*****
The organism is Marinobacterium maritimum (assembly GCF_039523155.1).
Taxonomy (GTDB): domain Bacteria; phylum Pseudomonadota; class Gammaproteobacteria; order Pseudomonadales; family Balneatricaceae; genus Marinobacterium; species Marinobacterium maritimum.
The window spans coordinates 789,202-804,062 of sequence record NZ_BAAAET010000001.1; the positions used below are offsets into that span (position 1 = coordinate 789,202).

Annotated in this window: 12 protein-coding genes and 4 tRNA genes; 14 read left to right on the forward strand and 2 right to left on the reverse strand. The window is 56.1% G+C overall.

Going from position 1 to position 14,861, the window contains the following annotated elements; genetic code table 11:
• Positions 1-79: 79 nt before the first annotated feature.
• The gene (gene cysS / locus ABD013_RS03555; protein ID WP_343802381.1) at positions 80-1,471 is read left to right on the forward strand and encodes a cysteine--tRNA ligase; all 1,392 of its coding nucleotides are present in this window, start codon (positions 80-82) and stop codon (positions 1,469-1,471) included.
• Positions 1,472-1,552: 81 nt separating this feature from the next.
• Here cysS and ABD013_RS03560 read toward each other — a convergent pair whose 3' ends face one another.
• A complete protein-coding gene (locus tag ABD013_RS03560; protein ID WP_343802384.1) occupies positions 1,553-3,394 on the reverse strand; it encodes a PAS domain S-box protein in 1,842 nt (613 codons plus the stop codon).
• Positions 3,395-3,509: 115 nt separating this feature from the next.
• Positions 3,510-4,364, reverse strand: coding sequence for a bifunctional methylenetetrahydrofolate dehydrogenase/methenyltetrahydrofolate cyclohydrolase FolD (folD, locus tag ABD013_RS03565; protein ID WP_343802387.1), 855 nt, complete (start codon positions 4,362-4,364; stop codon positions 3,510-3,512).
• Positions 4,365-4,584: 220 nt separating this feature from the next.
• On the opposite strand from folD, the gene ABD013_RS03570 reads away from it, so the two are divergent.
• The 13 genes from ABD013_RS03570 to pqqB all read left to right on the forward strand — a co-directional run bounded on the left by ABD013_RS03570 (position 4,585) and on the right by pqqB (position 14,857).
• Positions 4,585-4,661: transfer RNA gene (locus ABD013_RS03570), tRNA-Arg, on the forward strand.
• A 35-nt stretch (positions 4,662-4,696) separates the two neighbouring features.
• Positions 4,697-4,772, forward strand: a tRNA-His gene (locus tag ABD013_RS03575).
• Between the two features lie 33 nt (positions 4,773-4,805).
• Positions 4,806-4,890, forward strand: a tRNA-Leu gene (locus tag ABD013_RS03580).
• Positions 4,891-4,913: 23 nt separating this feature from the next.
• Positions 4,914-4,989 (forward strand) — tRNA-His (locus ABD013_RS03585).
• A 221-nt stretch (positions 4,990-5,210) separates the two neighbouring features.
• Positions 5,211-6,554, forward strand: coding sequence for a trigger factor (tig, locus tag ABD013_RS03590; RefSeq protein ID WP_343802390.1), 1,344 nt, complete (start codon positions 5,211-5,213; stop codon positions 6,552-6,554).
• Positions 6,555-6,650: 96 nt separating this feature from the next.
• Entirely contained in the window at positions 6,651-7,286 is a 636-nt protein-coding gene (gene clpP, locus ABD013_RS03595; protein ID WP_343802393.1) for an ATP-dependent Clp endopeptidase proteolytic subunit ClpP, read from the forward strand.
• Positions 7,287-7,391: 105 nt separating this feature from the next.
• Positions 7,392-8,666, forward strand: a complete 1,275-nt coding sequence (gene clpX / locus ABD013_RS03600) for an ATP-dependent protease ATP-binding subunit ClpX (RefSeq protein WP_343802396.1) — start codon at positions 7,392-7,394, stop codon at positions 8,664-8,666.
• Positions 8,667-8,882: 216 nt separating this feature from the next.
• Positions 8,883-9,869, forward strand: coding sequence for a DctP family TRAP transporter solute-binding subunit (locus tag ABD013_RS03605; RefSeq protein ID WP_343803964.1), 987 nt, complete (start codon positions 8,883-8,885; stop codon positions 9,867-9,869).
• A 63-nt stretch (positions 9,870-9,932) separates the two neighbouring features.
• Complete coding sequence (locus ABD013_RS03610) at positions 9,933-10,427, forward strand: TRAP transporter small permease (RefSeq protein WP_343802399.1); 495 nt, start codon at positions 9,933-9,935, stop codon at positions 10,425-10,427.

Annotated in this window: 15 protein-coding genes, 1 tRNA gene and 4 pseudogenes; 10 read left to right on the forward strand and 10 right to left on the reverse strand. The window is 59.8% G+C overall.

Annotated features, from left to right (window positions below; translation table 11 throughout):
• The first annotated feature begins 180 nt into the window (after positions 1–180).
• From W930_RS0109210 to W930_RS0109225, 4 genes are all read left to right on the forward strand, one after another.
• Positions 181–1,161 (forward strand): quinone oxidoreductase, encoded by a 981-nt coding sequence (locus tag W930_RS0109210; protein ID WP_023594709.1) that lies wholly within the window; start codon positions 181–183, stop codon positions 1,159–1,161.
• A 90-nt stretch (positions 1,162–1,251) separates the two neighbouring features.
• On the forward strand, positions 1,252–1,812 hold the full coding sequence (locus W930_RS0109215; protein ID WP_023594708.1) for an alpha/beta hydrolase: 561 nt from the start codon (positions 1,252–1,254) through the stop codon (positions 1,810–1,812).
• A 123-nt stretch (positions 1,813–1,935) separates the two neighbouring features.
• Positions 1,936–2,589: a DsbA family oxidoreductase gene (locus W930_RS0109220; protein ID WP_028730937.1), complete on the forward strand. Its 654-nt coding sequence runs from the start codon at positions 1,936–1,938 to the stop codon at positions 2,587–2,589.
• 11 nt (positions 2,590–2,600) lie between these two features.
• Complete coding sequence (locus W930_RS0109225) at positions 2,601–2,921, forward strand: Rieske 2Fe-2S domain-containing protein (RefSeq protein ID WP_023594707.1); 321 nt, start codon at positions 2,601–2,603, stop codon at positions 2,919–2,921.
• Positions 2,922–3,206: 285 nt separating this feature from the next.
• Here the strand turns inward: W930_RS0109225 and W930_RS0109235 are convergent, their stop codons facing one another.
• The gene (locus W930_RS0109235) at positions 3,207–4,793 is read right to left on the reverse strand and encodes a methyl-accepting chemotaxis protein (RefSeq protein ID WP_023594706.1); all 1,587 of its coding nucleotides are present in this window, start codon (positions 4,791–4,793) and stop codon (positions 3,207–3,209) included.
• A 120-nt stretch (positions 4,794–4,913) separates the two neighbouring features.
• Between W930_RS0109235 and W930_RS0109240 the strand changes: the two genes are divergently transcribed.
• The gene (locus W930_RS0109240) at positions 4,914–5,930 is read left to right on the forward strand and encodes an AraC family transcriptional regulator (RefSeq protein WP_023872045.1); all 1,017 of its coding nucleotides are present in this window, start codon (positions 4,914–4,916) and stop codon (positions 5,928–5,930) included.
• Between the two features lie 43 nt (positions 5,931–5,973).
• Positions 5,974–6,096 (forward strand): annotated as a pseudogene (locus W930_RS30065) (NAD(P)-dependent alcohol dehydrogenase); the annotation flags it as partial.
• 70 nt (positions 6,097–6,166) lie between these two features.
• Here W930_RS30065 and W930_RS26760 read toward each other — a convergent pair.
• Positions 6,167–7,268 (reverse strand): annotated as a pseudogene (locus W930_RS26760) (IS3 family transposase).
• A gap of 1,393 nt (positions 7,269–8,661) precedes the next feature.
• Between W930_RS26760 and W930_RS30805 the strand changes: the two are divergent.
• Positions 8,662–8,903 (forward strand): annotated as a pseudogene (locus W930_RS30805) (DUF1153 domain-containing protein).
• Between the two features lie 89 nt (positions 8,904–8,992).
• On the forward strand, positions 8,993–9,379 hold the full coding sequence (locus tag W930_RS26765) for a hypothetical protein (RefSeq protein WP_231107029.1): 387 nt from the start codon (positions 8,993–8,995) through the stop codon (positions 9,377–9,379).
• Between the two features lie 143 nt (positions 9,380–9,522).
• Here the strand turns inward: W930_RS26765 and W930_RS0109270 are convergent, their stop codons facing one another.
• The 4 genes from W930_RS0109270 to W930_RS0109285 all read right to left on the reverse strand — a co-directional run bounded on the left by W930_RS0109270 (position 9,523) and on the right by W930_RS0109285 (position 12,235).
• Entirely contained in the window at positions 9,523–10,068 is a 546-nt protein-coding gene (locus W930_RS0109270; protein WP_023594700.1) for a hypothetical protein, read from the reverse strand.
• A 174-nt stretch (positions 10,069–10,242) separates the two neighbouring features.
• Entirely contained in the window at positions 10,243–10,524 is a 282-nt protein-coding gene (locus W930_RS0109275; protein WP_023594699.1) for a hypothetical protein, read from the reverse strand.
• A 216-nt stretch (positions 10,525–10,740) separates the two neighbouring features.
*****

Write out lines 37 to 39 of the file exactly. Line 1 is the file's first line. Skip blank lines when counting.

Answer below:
• Positions 181–1,161 (forward strand): quinone oxidoreductase, encoded by a 981-nt coding sequence (locus tag W930_RS0109210; protein ID WP_023594709.1) that lies wholly within the window; start codon positions 181–183, stop codon positions 1,159–1,161.
• A 90-nt stretch (positions 1,162–1,251) separates the two neighbouring features.
• On the forward strand, positions 1,252–1,812 hold the full coding sequence (locus W930_RS0109215; protein ID WP_023594708.1) for an alpha/beta hydrolase: 561 nt from the start codon (positions 1,252–1,254) through the stop codon (positions 1,810–1,812).